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AFP - The US economy lost a stunning 533,000 jobs in November and the unemployment rate jumped to a 15-year high of 6.7 percent, the Labor Department said Friday.
The monthly report on nonfarm payrolls, seen as one of the best indicators of economic momentum, highlighted the severe retrenchment by companies in the face of a struggling economy and tight credit.
The number of job losses was much higher than the 325,000 expected by private forecasters.
The report also included a sharp upward revision in the number of job losses in the prior two months: October saw a loss of 403,000 jobs (up from an earlier estimate of 240,00) and September job losses were revised up to 320,000 from 284,000.
"There is no sugar-coating this data," analysts at Briefing.com. "It is bad news that will weigh heavily on consumer sentiment and will serve to increase concerns about the depth and length of the current slowdown."
Sophia Koropeckyj at Economy.com said that losses "were broad-based across both service-producing and goods-producing industries" and the worst single-month decline since 1974.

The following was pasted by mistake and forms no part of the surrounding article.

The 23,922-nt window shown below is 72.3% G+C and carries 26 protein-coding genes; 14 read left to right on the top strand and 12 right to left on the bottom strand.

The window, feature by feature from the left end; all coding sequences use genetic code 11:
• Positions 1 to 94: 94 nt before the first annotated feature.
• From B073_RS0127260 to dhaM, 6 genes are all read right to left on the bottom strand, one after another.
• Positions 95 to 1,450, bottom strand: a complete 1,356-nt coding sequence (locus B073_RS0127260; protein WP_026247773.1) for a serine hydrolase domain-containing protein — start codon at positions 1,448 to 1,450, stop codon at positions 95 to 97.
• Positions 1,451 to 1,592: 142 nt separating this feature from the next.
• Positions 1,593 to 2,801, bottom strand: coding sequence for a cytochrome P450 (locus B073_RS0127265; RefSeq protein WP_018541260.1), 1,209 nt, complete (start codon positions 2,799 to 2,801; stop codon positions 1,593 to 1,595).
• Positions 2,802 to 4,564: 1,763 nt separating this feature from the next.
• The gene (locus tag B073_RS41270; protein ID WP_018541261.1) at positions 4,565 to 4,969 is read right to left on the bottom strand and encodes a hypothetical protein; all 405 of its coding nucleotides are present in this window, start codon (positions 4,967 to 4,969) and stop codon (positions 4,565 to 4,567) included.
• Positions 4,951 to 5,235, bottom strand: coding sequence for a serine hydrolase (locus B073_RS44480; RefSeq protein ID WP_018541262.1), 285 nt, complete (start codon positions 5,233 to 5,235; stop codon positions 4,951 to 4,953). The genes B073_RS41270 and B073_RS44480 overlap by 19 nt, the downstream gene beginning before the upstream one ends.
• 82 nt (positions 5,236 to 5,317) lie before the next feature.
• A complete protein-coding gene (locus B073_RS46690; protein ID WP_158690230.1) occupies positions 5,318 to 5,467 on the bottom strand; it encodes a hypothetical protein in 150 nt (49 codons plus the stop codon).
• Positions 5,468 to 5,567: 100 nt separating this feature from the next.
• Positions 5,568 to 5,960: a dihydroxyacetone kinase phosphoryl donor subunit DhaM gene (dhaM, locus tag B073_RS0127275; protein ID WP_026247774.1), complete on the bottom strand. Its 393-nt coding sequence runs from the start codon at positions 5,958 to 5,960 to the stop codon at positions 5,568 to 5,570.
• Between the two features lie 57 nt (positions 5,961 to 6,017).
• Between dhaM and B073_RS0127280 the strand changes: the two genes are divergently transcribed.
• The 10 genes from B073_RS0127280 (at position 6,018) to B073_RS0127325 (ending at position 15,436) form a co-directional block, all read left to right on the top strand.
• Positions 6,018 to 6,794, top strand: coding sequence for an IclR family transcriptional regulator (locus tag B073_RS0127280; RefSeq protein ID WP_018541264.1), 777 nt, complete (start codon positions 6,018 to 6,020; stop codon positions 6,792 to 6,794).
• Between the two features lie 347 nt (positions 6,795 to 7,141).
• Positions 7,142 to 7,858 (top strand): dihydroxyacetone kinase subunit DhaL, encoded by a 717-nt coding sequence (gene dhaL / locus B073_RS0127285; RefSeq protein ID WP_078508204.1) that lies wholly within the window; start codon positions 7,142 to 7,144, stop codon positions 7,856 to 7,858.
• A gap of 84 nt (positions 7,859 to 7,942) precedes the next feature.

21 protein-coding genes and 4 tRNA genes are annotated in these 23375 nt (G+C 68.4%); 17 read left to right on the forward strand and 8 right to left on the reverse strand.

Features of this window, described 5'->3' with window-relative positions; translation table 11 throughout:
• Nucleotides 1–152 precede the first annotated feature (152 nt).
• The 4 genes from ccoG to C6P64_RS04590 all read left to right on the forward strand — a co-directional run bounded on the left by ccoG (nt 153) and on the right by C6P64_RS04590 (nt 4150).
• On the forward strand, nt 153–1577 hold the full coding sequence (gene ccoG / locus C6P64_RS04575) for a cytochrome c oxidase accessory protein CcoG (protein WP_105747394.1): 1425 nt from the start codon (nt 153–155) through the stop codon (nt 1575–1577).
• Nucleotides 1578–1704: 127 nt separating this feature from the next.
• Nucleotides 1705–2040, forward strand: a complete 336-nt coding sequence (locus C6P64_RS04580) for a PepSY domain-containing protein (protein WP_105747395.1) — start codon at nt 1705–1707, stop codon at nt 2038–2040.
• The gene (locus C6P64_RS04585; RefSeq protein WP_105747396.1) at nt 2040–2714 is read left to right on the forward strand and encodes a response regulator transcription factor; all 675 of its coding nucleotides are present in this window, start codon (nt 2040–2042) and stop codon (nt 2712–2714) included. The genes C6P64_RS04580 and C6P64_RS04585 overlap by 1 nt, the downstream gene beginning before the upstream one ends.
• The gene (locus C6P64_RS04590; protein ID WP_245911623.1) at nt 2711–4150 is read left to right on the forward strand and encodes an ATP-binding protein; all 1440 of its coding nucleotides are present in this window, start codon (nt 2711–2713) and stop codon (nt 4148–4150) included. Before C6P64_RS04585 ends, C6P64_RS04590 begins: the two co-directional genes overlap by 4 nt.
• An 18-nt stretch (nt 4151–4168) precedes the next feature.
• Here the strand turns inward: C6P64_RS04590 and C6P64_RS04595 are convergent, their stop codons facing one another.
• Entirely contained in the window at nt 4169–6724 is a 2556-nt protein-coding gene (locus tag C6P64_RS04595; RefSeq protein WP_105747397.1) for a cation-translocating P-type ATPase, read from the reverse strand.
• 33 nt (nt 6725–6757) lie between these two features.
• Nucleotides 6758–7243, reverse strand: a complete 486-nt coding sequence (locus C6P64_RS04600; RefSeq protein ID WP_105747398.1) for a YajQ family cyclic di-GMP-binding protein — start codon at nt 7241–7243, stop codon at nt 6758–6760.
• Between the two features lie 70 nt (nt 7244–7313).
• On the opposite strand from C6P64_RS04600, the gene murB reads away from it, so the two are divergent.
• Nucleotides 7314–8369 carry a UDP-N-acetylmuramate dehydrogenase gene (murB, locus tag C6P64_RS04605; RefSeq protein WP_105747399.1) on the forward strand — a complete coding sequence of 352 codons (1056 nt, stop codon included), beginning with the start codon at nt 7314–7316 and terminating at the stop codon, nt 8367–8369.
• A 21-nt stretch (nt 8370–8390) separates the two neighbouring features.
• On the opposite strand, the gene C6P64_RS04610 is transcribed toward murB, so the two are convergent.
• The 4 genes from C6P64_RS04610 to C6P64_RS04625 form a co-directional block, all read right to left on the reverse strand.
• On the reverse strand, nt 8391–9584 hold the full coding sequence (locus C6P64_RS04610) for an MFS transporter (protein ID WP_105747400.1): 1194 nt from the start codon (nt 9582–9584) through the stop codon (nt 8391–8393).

"The economy is in recession, and the severity will far surpass the depths of the last two recessions."
The jobless rate, based on a separate survey of households, was the highest since October 1993 but slightly better than the consensus estimate of economists of 6.8 percent.
The Labor Department noted that since the official onset of recession in December 2007, some 2.7 million jobs have been lost, and the unemployment rate rose by 1.7 percentage points.
In November, the report showed a loss of 85,000 jobs in manufacturing, bringing the total in the sector to 604,000 over the past 12 months, despite a return of 27,000 aerospace workers from strike.
Employment in the retail sector fell by 91,000, and the leisure and hospitality sector shed 76,000 jobs.
The troubled financial sector shed 32,000 jobs in month, bringing the 12-month total losses to 142,000.
The National Bureau of Economic Research (NBER), the panel recognized as the official arbiter of business cycles, said this week the US entered recession in December 2007.
Although a recession is generally defined as two consecutive quarters of declining activity, the panel has its own criteria for determining a downturn, including data on employment, income and industrial output.